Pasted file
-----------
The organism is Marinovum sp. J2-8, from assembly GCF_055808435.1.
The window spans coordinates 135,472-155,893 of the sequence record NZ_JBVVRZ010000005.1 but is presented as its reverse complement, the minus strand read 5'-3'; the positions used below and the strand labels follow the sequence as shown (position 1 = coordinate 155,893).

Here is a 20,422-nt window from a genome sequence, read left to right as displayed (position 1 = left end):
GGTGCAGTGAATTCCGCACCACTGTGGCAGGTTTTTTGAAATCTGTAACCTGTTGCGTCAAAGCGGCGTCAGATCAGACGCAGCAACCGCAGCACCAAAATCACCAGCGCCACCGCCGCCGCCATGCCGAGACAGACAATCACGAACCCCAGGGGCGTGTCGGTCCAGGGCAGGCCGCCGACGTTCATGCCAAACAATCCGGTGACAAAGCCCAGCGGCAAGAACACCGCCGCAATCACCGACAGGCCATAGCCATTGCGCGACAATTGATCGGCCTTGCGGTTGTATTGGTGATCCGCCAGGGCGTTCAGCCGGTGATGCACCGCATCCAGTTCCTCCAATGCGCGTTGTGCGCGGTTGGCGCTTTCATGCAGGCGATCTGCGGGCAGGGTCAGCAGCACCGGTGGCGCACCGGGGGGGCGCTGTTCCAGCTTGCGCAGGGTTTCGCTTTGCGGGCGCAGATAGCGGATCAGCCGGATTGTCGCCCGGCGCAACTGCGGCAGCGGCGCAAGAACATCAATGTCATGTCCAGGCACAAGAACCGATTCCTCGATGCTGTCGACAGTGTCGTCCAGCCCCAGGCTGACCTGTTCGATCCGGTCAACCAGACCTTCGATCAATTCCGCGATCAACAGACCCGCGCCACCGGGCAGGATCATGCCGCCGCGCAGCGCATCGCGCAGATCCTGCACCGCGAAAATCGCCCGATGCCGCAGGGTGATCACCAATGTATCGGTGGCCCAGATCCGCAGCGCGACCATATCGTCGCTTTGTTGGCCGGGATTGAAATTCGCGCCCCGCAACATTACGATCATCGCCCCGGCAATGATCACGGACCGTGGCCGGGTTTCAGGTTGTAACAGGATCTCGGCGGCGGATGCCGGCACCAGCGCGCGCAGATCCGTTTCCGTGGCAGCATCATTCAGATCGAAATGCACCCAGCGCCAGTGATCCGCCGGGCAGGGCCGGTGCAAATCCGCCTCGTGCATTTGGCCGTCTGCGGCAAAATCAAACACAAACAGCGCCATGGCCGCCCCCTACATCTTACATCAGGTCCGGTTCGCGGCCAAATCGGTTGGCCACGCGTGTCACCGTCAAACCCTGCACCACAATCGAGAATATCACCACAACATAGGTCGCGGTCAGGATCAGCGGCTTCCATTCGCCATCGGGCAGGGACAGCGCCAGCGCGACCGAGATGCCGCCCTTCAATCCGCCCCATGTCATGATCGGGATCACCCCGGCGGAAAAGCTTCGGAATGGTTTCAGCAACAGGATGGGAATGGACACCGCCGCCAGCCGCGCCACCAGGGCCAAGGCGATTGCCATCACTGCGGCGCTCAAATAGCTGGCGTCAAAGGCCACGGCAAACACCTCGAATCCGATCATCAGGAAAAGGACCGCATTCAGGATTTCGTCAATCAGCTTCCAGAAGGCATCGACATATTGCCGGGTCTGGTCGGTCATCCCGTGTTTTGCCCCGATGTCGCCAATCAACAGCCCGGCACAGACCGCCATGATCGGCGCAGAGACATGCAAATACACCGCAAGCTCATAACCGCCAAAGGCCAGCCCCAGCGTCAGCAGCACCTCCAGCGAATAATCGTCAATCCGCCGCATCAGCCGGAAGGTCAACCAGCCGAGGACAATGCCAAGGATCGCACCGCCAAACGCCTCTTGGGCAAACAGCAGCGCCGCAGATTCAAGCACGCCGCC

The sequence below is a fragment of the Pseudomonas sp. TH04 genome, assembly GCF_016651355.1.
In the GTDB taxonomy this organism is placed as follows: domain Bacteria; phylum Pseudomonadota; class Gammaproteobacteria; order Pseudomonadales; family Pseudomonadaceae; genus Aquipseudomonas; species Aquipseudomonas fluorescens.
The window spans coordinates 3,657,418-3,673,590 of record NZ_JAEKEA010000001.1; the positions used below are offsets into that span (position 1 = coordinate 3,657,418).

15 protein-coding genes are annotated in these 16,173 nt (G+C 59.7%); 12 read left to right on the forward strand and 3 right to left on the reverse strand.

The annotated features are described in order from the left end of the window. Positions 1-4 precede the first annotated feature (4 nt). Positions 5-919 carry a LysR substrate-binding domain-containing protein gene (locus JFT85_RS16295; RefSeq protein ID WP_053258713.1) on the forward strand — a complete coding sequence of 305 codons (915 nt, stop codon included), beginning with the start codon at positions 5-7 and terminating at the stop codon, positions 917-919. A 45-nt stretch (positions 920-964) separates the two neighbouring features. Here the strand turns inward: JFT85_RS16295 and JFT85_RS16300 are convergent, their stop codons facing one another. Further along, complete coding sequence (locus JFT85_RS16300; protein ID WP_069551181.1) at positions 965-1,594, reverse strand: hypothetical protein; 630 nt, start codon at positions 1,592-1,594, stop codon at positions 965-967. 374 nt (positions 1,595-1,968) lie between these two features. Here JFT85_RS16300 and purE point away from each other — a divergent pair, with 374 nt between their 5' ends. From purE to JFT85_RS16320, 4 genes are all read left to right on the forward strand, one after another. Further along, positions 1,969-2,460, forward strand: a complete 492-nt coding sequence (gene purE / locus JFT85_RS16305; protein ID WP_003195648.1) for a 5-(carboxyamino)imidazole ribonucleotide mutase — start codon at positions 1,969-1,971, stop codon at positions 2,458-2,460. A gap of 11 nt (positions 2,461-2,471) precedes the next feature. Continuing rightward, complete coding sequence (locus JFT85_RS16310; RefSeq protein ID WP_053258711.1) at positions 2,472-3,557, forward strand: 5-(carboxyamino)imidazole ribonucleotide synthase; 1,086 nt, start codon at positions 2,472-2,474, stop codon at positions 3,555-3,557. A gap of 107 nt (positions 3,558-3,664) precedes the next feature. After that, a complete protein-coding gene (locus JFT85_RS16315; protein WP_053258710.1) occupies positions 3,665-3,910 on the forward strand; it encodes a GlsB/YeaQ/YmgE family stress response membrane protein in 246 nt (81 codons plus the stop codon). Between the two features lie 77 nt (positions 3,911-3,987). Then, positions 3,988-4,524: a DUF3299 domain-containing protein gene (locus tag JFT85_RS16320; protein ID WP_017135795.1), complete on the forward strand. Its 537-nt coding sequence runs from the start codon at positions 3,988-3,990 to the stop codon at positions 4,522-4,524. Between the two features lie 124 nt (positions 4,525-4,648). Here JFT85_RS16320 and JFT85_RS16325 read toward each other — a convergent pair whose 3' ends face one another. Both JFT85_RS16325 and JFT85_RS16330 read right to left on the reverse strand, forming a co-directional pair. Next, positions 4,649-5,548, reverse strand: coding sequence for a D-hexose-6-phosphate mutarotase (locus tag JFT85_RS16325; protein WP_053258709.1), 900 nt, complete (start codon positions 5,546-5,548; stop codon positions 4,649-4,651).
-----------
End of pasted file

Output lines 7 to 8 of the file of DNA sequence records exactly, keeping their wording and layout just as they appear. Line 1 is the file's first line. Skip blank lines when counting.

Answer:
The window spans coordinates 3,657,418-3,673,590 of record NZ_JAEKEA010000001.1; the positions used below are offsets into that span (position 1 = coordinate 3,657,418).

15 protein-coding genes are annotated in these 16,173 nt (G+C 59.7%); 12 read left to right on the forward strand and 3 right to left on the reverse strand.